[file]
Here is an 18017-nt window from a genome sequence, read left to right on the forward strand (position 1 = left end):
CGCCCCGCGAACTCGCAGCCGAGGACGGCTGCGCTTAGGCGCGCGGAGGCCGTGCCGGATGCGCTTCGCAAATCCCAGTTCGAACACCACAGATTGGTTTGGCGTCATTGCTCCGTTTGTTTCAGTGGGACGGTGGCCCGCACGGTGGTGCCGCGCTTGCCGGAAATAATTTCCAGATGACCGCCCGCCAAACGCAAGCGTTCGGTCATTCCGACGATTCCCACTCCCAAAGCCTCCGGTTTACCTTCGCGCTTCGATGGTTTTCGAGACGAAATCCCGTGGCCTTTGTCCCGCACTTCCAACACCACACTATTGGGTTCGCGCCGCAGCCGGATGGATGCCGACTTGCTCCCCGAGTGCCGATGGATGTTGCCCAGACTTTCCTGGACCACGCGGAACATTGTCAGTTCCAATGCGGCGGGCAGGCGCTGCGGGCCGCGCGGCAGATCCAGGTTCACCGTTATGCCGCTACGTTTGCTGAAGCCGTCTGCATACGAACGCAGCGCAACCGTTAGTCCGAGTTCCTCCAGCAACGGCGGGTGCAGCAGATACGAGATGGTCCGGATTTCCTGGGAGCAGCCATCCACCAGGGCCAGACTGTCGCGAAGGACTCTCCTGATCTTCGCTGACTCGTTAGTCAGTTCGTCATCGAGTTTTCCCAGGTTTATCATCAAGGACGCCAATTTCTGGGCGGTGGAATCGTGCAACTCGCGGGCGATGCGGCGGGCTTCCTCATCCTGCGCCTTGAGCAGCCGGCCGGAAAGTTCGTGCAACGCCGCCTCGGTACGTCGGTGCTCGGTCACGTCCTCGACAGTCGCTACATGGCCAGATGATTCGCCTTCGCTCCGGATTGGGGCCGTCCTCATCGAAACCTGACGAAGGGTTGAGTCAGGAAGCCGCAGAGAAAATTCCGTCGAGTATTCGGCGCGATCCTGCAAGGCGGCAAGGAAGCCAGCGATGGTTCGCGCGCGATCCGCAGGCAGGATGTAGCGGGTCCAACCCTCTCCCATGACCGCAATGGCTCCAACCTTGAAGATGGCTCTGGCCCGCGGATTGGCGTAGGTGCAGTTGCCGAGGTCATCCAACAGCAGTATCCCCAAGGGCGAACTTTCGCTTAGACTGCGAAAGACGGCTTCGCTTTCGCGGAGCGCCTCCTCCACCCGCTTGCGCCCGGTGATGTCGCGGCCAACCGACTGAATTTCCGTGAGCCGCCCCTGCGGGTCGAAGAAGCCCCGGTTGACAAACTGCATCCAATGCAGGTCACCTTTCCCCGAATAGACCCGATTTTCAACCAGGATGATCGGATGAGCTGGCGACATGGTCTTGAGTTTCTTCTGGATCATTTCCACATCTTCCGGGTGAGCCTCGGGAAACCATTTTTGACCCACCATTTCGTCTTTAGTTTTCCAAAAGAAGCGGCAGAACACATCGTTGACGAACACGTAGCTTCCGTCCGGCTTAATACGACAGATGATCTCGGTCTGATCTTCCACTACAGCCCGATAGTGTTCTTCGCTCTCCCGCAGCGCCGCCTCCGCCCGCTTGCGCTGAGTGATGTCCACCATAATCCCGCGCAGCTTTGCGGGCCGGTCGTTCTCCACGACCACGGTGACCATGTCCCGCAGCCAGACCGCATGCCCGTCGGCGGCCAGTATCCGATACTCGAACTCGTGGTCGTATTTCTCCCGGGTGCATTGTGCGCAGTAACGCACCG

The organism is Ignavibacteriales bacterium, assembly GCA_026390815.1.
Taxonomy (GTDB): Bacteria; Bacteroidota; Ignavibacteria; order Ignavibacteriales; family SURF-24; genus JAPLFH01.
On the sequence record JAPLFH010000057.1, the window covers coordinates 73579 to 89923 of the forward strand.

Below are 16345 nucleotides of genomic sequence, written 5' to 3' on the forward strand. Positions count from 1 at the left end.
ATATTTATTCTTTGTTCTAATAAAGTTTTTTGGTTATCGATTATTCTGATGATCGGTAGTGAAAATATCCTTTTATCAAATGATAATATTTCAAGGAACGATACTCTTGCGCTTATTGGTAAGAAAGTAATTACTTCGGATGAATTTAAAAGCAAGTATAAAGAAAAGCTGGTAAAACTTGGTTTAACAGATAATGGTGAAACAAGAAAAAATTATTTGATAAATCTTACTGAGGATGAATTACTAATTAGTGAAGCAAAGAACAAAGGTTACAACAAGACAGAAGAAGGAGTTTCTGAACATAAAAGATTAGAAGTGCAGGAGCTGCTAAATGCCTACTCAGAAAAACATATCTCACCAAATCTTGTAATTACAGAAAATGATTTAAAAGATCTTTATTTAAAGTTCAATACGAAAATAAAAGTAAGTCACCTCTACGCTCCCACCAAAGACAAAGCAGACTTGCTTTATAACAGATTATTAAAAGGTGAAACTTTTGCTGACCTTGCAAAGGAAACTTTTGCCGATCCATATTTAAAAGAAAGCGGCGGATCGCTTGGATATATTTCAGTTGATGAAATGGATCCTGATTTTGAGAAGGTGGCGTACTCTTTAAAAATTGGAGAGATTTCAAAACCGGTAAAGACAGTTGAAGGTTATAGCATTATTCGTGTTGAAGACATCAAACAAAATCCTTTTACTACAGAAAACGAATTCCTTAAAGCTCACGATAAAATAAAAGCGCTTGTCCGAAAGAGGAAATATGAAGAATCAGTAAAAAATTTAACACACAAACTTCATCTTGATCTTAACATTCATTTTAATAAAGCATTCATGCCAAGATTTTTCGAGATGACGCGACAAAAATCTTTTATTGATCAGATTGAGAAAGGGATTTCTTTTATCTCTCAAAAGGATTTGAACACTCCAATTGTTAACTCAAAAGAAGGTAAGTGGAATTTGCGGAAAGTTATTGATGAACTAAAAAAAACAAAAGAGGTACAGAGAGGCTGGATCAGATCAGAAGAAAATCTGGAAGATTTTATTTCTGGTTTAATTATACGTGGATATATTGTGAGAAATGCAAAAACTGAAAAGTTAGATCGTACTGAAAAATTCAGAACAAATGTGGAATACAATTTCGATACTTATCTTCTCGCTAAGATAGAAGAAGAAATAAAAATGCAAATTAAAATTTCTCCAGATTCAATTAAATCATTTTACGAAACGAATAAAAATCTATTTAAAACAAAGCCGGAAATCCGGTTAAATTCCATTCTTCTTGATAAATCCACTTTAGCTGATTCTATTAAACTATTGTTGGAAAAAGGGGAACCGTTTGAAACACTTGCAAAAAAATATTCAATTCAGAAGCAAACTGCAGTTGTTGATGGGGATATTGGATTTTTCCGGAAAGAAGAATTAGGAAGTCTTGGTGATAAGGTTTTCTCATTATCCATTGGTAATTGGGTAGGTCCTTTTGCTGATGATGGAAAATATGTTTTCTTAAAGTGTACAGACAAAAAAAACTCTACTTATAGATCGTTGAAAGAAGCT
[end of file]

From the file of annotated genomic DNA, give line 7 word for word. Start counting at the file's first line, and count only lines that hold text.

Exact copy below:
ATATTTATTCTTTGTTCTAATAAAGTTTTTTGGTTATCGATTATTCTGATGATCGGTAGTGAAAATATCCTTTTATCAAATGATAATATTTCAAGGAACGATACTCTTGCGCTTATTGGTAAGAAAGTAATTACTTCGGATGAATTTAAAAGCAAGTATAAAGAAAAGCTGGTAAAACTTGGTTTAACAGATAATGGTGAAACAAGAAAAAATTATTTGATAAATCTTACTGAGGATGAATTACTAATTAGTGAAGCAAAGAACAAAGGTTACAACAAGACAGAAGAAGGAGTTTCTGAACATAAAAGATTAGAAGTGCAGGAGCTGCTAAATGCCTACTCAGAAAAACATATCTCACCAAATCTTGTAATTACAGAAAATGATTTAAAAGATCTTTATTTAAAGTTCAATACGAAAATAAAAGTAAGTCACCTCTACGCTCCCACCAAAGACAAAGCAGACTTGCTTTATAACAGATTATTAAAAGGTGAAACTTTTGCTGACCTTGCAAAGGAAACTTTTGCCGATCCATATTTAAAAGAAAGCGGCGGATCGCTTGGATATATTTCAGTTGATGAAATGGATCCTGATTTTGAGAAGGTGGCGTACTCTTTAAAAATTGGAGAGATTTCAAAACCGGTAAAGACAGTTGAAGGTTATAGCATTATTCGTGTTGAAGACATCAAACAAAATCCTTTTACTACAGAAAACGAATTCCTTAAAGCTCACGATAAAATAAAAGCGCTTGTCCGAAAGAGGAAATATGAAGAATCAGTAAAAAATTTAACACACAAACTTCATCTTGATCTTAACATTCATTTTAATAAAGCATTCATGCCAAGATTTTTCGAGATGACGCGACAAAAATCTTTTATTGATCAGATTGAGAAAGGGATTTCTTTTATCTCTCAAAAGGATTTGAACACTCCAATTGTTAACTCAAAAGAAGGTAAGTGGAATTTGCGGAAAGTTATTGATGAACTAAAAAAAACAAAAGAGGTACAGAGAGGCTGGATCAGATCAGAAGAAAATCTGGAAGATTTTATTTCTGGTTTAATTATACGTGGATATATTGTGAGAAATGCAAAAACTGAAAAGTTAGATCGTACTGAAAAATTCAGAACAAATGTGGAATACAATTTCGATACTTATCTTCTCGCTAAGATAGAAGAAGAAATAAAAATGCAAATTAAAATTTCTCCAGATTCAATTAAATCATTTTACGAAACGAATAAAAATCTATTTAAAACAAAGCCGGAAATCCGGTTAAATTCCATTCTTCTTGATAAATCCACTTTAGCTGATTCTATTAAACTATTGTTGGAAAAAGGGGAACCGTTTGAAACACTTGCAAAAAAATATTCAATTCAGAAGCAAACTGCAGTTGTTGATGGGGATATTGGATTTTTCCGGAAAGAAGAATTAGGAAGTCTTGGTGATAAGGTTTTCTCATTATCCATTGGTAATTGGGTAGGTCCTTTTGCTGATGATGGAAAATATGTTTTCTTAAAGTGTACAGACAAAAAAAACTCTACTTATAGATCGTTGAAAGAAGCT